|Publication number||US4901060 A|
|Application number||US 07/255,879|
|Publication date||Feb 13, 1990|
|Filing date||Oct 11, 1988|
|Priority date||Oct 11, 1988|
|Publication number||07255879, 255879, US 4901060 A, US 4901060A, US-A-4901060, US4901060 A, US4901060A|
|Inventors||Lester C. Liu|
|Original Assignee||Liu Lester C|
|Export Citation||BiBTeX, EndNote, RefMan|
|Patent Citations (5), Referenced by (23), Classifications (11), Legal Events (5)|
|External Links: USPTO, USPTO Assignment, Espacenet|
1. Field of the Invention
The invention relates generally to a temperature sensing device and more particularly to a device that provides a warning when a thyristor within the device detects an increase in temperature in an item to which the temperature sensing device is in close proximity.
2. Description of the Prior Art
There are many devices used in the electrical safety area, such as fuses, circuit breakers and circuit protectors, that function when an excessive current situation develops in a main electrical line. Similarly, there are many types of smoke detectors available that sound a warning once smoke has been generated. The present invention comprises a small, inexpensive semiconductor circuit that can be placed near an item such as an electrical switch, socket or plug. The invention gives a warning when a temperature increase near the item occurs thus allowing a fire or other dangerous condition to be avoided.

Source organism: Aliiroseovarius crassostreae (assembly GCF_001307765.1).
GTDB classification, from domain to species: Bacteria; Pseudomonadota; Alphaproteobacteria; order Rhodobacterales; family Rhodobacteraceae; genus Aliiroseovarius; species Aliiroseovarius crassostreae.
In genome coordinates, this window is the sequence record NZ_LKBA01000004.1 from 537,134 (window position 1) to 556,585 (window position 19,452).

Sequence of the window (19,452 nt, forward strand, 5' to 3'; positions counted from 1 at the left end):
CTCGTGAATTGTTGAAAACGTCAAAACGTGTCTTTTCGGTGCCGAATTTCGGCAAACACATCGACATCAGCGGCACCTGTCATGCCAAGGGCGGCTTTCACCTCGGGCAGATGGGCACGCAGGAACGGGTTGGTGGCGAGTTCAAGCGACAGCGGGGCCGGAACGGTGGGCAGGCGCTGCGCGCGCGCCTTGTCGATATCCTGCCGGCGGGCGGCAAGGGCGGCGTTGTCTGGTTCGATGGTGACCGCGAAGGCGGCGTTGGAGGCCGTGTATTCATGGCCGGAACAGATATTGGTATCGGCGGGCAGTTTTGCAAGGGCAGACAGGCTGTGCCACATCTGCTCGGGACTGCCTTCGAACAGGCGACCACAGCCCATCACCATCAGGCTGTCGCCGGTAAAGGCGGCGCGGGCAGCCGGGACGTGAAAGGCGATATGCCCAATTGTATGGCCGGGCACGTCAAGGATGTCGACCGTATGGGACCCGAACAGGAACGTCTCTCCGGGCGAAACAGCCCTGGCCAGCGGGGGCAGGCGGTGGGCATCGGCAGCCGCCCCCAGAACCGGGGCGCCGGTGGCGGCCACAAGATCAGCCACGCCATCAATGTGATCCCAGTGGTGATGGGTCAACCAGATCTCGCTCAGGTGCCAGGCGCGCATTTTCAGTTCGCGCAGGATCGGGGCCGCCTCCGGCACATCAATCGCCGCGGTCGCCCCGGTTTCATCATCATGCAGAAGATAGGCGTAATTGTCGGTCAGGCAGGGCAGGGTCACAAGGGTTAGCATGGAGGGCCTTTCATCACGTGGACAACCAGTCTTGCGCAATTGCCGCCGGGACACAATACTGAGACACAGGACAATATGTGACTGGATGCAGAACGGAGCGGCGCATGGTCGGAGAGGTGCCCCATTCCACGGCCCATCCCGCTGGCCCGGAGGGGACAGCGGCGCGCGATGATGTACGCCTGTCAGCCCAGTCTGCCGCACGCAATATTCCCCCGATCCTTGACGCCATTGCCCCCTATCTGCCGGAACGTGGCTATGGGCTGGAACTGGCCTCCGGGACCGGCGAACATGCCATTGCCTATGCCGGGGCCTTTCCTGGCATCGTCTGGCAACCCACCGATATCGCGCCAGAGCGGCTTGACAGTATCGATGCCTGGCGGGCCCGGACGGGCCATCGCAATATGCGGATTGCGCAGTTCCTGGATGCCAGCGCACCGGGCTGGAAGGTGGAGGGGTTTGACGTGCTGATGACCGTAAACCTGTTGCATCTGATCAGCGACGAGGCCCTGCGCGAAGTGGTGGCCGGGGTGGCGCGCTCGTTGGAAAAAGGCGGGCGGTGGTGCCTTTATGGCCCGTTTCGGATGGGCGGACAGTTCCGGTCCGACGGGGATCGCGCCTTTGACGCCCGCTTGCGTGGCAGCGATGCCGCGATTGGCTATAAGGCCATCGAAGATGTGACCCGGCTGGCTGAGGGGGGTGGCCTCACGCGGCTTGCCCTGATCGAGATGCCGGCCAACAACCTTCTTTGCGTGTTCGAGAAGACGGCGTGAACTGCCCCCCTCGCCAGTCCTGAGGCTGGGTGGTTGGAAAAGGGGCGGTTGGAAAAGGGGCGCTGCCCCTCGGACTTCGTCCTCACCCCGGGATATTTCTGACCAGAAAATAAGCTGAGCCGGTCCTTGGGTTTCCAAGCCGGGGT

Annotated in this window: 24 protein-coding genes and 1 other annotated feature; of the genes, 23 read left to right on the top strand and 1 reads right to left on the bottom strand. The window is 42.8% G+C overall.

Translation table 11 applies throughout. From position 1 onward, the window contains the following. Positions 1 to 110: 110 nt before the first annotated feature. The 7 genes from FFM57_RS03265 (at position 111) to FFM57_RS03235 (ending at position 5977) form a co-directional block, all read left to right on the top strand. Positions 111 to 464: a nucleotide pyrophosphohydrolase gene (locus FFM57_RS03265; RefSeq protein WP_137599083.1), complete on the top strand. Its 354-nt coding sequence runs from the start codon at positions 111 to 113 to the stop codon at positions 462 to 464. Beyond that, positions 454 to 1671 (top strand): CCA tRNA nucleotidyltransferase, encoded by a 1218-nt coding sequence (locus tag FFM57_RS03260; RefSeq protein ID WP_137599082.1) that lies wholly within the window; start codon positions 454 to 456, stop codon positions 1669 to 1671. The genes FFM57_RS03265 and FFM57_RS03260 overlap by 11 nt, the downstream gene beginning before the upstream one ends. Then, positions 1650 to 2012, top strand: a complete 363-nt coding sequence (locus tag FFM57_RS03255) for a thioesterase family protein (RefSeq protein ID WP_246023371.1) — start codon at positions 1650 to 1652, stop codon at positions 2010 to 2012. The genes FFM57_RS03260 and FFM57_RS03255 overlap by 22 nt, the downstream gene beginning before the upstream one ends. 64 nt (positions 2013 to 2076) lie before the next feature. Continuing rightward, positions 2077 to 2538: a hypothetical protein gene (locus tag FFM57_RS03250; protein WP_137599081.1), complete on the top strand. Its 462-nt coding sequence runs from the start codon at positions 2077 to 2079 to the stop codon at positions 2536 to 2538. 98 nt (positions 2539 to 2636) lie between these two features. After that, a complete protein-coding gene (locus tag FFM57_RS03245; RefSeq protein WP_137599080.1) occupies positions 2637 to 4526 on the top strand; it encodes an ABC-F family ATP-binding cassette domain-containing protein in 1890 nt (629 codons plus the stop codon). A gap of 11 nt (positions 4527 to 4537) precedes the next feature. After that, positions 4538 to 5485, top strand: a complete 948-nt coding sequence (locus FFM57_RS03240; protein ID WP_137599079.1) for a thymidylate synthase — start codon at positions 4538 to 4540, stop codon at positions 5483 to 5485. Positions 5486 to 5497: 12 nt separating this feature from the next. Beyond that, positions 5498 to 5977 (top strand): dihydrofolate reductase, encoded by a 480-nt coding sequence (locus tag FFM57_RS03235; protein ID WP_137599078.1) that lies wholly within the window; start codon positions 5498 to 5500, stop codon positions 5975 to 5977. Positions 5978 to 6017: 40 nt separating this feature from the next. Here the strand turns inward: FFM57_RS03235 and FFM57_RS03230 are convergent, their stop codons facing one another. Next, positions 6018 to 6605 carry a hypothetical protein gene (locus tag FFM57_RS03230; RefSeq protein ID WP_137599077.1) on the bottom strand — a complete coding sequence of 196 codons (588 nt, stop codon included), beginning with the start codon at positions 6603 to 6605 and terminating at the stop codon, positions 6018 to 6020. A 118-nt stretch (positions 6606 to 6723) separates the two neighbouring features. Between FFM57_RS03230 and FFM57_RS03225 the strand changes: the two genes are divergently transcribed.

The substantial negative temperature-resistance coefficient of some semiconductor materials has been utilized in the prior art to create temperature dependent switching devices. For example, U.S. Pat. No. 3,343,004, issued to Ovishinsky on Sept. 19, 1967 for a "Heat Responsive Control System", discloses a current controlling device comprising a temperature sensitive semiconductor component connected in series with a load resistance. When a temperature increase occurs, the blocking resistance of the semiconductor component drops permitting current to flow in the circuit.
Similarly, systems have been reported for sounding an alarm in response to an increase in temperature. Representative examples of the prior art include U.S. Pat. No. 4,550,313, issued to Kimura on Oct. 29, 1985 for a "Fire Detecting System", which discloses a general circuit that utilizes a comparator to produce an alarm signal when the output of a sensor exceeds a reference voltage. U.S. Pat. No. 4,538,137, issued to Kimura on Aug. 27, 1985 for a "Fire Detector", discloses a circuit in which the output voltage of the sensor activates a Zener diode and a thyristor which in turn alters the frequency at which a capacitor is discharged.